17 members of HUMANICEMOS DH passed the evaluations to carry out Non-Technical Surveys, which as part of humanitarian demining operations will identify the areas for mine clearance in the municipality of La Montañita, Caquetá.
17 former combatants in the process of reintegration, belonging to the civil humanitarian demining organization HUMANICEMOS DH, passed the evaluations to carry out Non-Technical Surveys, the first phase of humanitarian demining operations aiming to clear land from the threat of landmines. These personnel will identify the areas for mine clearance, a fact that marks the beginning of humanitarian demining operations by HUMANICEMOS DH in the municipality of La Montañita, Caquetá, Colombia.
The ceremony was carried out in compliance with all biosafety protocols for risk management, prevention and mitigation of COVID-19 pandemic at the HUMANICEMOS DH Regional Training Base, located in La Montañita, Caquetá. This milestone is part of the project “Reintegration of former combatants through mine action”, which benefits HUMANICEMOS DH and is financed in its second phase by the European Union, through the European Trust Fund for Peace. The first phase was executed between March 2018 and January 2020, with financing from the United Nations Multi-Partner Trust Fund for Sustaining Peace in Colombia (MPTF).
The virtual ceremony was attended by the High Commissioner for Peace, Dr. Miguel Ceballos Arévalo; the Ambassador of the European Union in Colombia, Mrs. Patricia Llombart; the Programme Manager of UNMAS Colombia, Jan Philip Klever; the Manager of the MPTF, Pontus Ohrstedt; as well as representatives of the Government of Caquetá and the Mayor’s Office of La Montañita.
“From the European Union we cannot imagine a better example of reconciliation than that you represent. You are a model of reconciliation and reintegration, and one day it will be your children who will tell the story of this transition to civil life with a full commitment. It is this kind of actions that change the course of countries”, commented Ambassador Llombart.
The evaluation of this operational capacity for Non-Technical Surveys was carried out by the United Nations Mine Action Service (UNMAS) in Colombia, at the request of the Office of the High Commissioner for Peace (OACP) – Descontamina Colombia. “UNMAS celebrates this historic step because of its significance in three dimensions: the reintegration of ex-combatants, the strengthening of national capacities to fulfill the objective of a Colombia free of mines, and as a concrete reparatory action”, highlighted Jan Philip Klever, Director of UNMAS Colombia Program.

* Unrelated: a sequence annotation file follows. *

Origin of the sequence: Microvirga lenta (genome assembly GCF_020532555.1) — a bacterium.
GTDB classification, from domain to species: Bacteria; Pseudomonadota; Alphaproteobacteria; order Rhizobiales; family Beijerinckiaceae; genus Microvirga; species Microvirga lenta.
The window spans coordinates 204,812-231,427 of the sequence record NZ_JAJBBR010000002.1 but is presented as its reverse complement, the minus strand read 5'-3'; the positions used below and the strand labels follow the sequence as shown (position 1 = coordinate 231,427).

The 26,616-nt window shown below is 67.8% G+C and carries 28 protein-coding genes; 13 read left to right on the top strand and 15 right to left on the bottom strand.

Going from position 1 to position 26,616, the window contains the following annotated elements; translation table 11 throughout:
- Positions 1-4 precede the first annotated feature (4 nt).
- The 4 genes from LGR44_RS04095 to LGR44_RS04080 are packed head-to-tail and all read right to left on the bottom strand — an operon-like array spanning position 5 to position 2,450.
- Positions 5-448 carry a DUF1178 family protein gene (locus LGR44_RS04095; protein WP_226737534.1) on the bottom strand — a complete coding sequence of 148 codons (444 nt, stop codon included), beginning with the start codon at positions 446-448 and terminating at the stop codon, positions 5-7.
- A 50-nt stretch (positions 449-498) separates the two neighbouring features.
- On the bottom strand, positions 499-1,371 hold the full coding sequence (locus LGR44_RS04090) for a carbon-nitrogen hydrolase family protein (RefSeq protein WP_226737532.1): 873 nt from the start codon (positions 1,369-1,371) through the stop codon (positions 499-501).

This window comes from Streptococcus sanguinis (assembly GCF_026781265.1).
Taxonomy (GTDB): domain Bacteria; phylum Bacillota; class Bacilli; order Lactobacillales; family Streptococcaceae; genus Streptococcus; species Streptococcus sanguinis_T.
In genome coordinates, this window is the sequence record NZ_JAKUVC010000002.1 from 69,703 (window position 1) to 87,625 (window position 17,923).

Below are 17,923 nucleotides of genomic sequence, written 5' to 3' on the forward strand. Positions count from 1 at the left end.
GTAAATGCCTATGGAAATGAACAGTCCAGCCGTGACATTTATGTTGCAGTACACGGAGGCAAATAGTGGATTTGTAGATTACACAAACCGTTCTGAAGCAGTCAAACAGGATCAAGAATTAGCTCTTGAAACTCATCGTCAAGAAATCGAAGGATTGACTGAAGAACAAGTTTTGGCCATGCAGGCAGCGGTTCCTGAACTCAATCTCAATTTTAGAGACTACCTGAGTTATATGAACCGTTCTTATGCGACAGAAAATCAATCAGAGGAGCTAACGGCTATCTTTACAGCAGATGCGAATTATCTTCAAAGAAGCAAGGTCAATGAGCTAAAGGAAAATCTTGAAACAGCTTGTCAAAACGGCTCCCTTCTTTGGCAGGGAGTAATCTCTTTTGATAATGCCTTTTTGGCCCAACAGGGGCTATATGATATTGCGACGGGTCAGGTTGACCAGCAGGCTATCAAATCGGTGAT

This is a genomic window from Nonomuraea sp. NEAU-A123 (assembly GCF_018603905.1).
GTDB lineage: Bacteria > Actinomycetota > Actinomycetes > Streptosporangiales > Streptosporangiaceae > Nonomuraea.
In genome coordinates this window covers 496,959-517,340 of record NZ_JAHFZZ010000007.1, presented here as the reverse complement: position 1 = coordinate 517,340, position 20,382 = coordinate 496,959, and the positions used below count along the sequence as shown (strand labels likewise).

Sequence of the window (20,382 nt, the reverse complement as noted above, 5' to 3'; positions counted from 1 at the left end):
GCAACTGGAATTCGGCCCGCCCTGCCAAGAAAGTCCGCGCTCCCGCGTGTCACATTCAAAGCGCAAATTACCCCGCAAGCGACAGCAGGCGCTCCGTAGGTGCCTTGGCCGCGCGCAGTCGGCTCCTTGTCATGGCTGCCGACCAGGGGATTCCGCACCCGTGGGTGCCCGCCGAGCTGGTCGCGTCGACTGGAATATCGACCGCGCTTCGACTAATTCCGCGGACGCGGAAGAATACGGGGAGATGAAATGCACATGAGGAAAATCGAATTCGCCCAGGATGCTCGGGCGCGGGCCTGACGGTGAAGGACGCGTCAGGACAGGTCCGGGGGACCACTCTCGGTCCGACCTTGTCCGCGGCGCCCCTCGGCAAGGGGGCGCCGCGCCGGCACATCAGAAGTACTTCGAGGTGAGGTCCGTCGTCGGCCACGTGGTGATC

The women and men passing the evaluation represent the first operational capacity of HUMANICEMOS DH, an organization that emerged after the Peace Agreement was signed between the Government of Colombia and the FARC-EP in 2016. Between September and December of this year, another 60 people will be trained and evaluated to carry out humanitarian demining work, which will benefit the communities affected by the presence of antipersonnel mines and other explosive devices in Caquetá.
The European Trust Fund for Peace supports this initiative as part of the European Union’s commitment to the peace process in Colombia.
The European Union, UNMAS Colombia and HUMANICEMOS DH, with the support of the OACP-Descontamina Colombia, will continue to work contributing to the implementation of the Peace Agreement, for the reconciliation and reconstruction of the territories most affected by the conflict.
About HUMANICEMOS DH.
HUMANICEMOS DH is a civil humanitarian demining organization, deploying mine action operations for the benefit of the communities and the socio-economic development of affected territories. HUMANICEMOS DH was founded in May 2017.
About the European Trust Fund for Peace in Colombia.
In 2016, The Peace Agreement between the Colombian government and the FARC was signed after over 50 years of internal armed conflict. To support the implementation of this agreement in a coordinated and efficient way, the EU the same year established the European Trust Fund for Colombia (EUTF). Currently, the EUTF comprises 20 EU member states, the United Kingdom, and Chile as the first donor and Latin American member. The Fund has a total of €121.6 million in contributions. The Fund allows its members to contribute in an effective and coordinated way to the consolidation of peace, economic and social development in territories most affected by the armed conflict. It achieves this by channeling the contributions from its donors.The Fund also promotes economic activity and productivity using sustainability criteria, institutional strengthening, social fabric reconciliation and support for the social and economic reincorporation of ex-combatants.